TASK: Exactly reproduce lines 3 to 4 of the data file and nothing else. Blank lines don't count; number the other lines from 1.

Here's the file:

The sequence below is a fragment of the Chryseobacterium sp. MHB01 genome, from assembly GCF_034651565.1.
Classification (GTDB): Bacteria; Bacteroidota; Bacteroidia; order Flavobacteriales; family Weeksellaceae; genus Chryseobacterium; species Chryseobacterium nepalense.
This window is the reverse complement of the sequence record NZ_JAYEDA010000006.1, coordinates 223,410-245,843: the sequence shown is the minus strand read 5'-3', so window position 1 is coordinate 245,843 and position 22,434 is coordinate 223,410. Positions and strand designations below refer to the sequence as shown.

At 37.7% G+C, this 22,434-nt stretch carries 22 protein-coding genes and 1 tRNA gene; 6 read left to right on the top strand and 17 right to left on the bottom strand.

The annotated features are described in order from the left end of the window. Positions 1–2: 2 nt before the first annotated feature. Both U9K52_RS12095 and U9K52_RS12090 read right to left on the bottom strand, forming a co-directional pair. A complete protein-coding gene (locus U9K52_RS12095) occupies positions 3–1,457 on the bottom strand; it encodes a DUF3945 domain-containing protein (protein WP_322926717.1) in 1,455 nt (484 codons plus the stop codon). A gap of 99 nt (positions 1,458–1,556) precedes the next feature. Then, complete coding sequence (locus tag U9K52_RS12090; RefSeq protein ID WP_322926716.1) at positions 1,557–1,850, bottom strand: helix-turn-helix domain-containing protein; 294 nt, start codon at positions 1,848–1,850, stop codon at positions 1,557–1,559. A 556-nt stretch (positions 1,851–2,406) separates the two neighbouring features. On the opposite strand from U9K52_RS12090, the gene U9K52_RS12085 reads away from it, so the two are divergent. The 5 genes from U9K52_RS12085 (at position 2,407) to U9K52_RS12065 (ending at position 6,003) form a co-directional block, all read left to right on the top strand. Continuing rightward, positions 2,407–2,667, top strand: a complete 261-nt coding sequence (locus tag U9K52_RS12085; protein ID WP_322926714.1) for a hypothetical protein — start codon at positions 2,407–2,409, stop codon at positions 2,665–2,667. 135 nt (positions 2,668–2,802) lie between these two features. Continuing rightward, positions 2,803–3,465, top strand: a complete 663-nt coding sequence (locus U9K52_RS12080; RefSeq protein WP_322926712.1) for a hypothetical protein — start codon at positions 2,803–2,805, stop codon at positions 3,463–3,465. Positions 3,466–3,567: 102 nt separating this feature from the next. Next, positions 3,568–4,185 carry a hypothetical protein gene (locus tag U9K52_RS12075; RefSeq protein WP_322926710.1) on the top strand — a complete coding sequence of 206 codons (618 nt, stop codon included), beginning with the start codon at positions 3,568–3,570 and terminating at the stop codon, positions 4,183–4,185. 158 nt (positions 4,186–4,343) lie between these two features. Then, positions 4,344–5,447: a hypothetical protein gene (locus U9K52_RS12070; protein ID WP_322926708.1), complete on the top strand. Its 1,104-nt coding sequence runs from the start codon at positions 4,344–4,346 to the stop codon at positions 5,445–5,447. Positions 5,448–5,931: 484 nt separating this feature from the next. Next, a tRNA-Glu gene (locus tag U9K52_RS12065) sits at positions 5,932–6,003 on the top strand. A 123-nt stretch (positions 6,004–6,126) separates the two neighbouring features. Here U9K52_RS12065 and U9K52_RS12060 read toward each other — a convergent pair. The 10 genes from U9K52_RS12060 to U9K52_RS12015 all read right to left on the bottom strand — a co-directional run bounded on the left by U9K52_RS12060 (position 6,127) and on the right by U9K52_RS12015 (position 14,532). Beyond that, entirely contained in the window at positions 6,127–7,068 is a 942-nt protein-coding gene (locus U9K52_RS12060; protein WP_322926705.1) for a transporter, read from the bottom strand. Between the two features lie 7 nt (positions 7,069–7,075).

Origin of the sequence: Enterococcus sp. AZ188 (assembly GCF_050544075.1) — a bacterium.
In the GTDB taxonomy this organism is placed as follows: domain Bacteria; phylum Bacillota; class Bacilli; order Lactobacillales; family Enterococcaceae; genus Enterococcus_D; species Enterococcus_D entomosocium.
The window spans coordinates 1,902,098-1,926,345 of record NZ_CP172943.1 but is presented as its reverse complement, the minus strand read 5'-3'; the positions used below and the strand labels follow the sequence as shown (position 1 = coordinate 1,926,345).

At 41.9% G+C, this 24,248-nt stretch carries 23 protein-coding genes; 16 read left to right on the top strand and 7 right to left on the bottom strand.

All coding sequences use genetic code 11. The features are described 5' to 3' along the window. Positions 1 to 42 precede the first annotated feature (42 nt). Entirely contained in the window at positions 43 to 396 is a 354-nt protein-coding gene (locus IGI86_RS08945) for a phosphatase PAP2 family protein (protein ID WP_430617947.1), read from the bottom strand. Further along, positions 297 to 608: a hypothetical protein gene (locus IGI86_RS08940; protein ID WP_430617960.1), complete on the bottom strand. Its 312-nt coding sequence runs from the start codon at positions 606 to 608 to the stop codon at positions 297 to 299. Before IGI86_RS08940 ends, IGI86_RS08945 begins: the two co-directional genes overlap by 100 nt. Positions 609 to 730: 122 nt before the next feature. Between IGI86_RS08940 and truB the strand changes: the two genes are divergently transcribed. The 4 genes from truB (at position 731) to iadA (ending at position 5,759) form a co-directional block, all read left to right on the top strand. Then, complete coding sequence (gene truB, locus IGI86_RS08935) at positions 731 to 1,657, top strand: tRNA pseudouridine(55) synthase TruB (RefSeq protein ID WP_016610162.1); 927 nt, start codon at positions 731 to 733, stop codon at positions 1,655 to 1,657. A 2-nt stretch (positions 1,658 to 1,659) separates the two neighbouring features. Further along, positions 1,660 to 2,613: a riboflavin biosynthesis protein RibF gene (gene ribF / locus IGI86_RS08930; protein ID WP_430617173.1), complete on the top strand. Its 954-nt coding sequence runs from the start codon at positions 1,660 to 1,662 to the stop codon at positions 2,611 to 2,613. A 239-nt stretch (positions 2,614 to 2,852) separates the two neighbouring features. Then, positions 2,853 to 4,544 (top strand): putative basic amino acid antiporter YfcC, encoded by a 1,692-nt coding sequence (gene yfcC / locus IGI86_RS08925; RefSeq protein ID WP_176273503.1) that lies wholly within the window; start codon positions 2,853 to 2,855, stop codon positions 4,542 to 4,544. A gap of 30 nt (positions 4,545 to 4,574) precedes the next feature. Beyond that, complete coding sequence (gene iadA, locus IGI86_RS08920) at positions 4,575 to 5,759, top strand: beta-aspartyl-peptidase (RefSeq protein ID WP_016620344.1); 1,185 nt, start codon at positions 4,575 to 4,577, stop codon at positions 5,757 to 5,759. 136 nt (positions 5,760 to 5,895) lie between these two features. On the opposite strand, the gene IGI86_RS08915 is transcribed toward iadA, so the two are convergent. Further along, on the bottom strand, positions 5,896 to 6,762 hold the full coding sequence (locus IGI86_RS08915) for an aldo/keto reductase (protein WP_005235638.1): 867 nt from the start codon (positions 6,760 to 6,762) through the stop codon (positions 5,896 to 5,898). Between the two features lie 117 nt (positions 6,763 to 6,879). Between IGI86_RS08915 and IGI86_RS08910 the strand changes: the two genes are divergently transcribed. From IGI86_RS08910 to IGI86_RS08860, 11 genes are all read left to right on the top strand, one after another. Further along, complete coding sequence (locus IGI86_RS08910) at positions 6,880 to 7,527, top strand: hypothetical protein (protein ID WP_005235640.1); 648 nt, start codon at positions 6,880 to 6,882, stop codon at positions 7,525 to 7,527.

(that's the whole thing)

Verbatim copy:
This window is the reverse complement of the sequence record NZ_JAYEDA010000006.1, coordinates 223,410-245,843: the sequence shown is the minus strand read 5'-3', so window position 1 is coordinate 245,843 and position 22,434 is coordinate 223,410. Positions and strand designations below refer to the sequence as shown.

At 37.7% G+C, this 22,434-nt stretch carries 22 protein-coding genes and 1 tRNA gene; 6 read left to right on the top strand and 17 right to left on the bottom strand.